Anime is any animation that originates in Japan. Anime encompasses a variety of styles and techniques, including traditionally drawn animation and newer computer animation techniques. Today, anime is popular within Japan, but it has also developed an international following in many countries, including the United States.
The first known piece of anime dates from 1917. It is a short cartoon by an anonymous animator that tells a story with Japanese cultural associations, namely a comedy involving a samurai warrior. This dates anime as slightly younger than the animation traditions of Europe and America, which were probably influential to the first Japanese animators. In 1933, Kenzō Masaoka produced "Chikara to Onna no Yo no Naka," which was the first piece of anime to use synchronized sound, following Walt Disney's talkie "Steamboat Willie" by 4 years.
It is difficult to define anime in terms of its style since it incorporates so many different ways of visualizing animated images. In its most traditional form, anime resembles American animation and grew in terms of realism throughout the 20th century. However, anime is also sometimes much more stylized and relies on overlapping patterns or the scale of objects rather than the western notions of perspective to define a three-dimensional space. In this way, anime is influenced by classical Japanese art such as watercolor or ink scroll paintings.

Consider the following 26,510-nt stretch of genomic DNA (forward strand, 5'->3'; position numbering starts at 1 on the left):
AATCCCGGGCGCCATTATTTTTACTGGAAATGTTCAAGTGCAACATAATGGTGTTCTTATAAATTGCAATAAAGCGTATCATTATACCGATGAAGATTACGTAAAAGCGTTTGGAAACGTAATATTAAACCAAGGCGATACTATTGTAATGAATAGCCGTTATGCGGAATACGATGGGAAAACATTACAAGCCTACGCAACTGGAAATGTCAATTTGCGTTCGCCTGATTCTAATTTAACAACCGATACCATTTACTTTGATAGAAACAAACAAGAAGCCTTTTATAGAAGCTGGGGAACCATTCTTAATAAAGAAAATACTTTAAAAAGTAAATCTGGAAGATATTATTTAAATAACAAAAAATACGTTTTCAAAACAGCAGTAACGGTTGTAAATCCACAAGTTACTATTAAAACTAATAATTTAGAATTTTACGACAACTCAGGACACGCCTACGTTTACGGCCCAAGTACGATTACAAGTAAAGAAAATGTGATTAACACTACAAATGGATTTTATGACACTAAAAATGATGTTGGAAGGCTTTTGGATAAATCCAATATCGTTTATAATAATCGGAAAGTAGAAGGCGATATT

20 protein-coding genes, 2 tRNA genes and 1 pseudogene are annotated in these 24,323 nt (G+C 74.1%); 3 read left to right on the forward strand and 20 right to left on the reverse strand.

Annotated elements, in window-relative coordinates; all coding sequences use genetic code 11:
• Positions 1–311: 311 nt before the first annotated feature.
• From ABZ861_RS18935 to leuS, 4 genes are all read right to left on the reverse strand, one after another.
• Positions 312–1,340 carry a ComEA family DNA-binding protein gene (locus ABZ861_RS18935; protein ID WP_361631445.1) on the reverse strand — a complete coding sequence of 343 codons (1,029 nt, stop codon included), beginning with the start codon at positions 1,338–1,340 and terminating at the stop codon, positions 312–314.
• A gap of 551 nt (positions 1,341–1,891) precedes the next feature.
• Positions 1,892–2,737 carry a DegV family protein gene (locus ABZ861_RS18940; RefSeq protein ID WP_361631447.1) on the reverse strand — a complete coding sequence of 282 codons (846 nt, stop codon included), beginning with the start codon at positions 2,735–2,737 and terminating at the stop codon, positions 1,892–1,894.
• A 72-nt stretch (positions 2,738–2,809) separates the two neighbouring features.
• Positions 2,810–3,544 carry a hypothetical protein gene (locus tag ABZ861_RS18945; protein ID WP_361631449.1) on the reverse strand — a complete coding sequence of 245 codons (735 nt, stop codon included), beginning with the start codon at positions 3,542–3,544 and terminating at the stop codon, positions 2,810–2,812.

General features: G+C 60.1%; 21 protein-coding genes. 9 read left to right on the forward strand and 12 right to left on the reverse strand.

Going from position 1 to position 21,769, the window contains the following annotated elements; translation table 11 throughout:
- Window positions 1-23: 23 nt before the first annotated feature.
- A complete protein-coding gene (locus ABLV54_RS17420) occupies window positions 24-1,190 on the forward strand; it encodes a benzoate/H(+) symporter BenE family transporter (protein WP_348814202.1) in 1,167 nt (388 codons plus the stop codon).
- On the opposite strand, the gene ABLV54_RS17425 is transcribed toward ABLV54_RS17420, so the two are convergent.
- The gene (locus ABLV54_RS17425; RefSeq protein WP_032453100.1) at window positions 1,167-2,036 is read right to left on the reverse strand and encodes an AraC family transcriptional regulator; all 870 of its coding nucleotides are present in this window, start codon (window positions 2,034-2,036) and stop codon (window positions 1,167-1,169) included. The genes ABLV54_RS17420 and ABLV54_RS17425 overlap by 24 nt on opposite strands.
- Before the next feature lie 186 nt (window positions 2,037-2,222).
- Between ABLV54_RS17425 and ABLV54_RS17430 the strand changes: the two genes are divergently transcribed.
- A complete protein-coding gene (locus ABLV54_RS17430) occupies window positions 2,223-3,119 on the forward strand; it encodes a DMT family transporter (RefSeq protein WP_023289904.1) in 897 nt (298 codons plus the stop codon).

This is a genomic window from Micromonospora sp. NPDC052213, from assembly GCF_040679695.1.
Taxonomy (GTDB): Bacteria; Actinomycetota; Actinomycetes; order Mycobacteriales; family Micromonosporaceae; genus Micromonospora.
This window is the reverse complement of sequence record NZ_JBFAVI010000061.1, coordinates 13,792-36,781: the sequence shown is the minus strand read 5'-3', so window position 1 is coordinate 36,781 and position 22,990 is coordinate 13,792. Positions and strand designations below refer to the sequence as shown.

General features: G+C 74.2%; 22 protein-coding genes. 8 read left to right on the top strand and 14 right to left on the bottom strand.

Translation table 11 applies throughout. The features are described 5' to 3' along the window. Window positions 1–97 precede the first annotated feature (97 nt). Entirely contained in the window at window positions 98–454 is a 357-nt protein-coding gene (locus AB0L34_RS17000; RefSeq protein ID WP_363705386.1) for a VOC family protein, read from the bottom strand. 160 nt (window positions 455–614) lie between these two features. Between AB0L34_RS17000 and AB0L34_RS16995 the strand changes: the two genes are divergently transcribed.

As anime grew into a worldwide phenomenon during the twentieth century, traditional Japanese subject matter was gradually replaced by more broad storytelling that could be enjoyed by a wider audience. The advent of television in the 1950s gave anime a new outlet, and some of the most well known anime characters are actually from serialized television programs. Anime also grew in terms of realism, partly due to new techniques for reproducing images, especially by using computers to add complexity.
The first Japanese animator with a work attributed to him is Oten Shimokawa, who made "Imokawa Mukuzo Genkanban no Maki" in 1917. In the late-1910s, Kitayama Seitaro founded his own animation studio in Japan and pioneered many techniques, including the reuse of background images. Seitaro's studio spawned an entire generation of anime practitioners that included Noburō Ōfuji, Murato Yosuji and Kimura Hakuzan. Today, many of the best-known modern Japanese animators are products of the Toei studio, which was founded in 1948. They include Go Nagai, Hayao Miyazaki and Yoichi Kotabe.
Key Films and Franchises
One of the most important anime works was "Akira," which was released internationally in 1989. Distributed by Orion pictures and directed by Katsuhiro Otomo, "Akira" brought anime to the attention of the American public at large. In 1985, Studio Ghibli was founded by Hayao Miyazaki and Isao Takahata, who would themselves become known internationally. Today, Miyazaki is among the best-known animators around the world, famous for his films such as "My Neighbor Totoro," "Castle in the Sky," "Princess Mononoke" and "Ponyo."